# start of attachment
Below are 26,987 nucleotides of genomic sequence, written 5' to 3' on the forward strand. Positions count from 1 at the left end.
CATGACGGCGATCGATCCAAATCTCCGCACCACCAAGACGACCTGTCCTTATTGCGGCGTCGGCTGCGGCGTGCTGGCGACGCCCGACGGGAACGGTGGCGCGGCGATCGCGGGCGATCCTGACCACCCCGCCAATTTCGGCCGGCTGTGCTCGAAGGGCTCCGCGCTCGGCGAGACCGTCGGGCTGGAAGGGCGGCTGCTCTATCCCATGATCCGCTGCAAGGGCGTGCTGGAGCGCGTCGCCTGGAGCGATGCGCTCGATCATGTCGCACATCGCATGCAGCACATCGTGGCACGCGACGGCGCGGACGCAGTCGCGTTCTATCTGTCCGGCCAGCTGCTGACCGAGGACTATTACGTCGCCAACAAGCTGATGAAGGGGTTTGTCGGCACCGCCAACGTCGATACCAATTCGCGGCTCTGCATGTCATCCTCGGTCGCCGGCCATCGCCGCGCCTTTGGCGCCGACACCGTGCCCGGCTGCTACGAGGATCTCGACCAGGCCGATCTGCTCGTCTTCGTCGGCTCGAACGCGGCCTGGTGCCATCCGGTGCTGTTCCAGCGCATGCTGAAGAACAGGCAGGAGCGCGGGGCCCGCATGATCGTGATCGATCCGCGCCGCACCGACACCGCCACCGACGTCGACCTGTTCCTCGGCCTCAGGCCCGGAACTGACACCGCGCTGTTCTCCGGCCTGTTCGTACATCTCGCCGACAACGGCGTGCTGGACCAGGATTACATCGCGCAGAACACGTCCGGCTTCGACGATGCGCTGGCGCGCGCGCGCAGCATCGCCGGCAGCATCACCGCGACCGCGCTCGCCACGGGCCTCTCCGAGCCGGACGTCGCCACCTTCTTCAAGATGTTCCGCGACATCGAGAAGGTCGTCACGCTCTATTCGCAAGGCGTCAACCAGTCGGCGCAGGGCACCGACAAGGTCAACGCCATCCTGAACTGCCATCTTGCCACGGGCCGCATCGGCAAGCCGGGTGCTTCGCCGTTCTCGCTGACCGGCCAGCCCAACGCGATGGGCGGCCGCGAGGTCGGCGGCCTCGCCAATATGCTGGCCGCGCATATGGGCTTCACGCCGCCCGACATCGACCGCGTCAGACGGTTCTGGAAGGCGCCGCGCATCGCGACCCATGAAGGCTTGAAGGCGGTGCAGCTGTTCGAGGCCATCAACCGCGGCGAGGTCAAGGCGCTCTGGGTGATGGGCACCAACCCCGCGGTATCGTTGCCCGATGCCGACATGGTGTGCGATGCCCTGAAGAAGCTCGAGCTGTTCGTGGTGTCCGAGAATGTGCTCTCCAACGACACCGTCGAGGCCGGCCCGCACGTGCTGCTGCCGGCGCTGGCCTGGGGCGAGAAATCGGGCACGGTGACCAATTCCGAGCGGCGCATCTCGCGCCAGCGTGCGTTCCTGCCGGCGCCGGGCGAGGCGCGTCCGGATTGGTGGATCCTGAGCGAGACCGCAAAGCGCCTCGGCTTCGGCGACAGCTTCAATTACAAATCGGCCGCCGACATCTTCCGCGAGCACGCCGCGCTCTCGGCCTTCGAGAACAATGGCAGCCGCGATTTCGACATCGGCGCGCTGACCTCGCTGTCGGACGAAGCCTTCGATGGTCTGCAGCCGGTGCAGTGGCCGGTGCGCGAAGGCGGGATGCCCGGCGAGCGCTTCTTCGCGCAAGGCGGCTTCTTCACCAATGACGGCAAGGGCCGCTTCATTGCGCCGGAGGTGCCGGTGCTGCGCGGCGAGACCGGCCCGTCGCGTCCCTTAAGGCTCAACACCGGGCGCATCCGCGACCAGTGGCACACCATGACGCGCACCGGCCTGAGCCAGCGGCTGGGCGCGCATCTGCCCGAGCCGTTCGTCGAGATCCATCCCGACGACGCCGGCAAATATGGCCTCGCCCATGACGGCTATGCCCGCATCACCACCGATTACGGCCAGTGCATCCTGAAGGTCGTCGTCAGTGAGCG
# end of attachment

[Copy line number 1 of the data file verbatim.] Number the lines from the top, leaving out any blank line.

Below are 26,987 nucleotides of genomic sequence, written 5' to 3' on the forward strand. Positions count from 1 at the left end.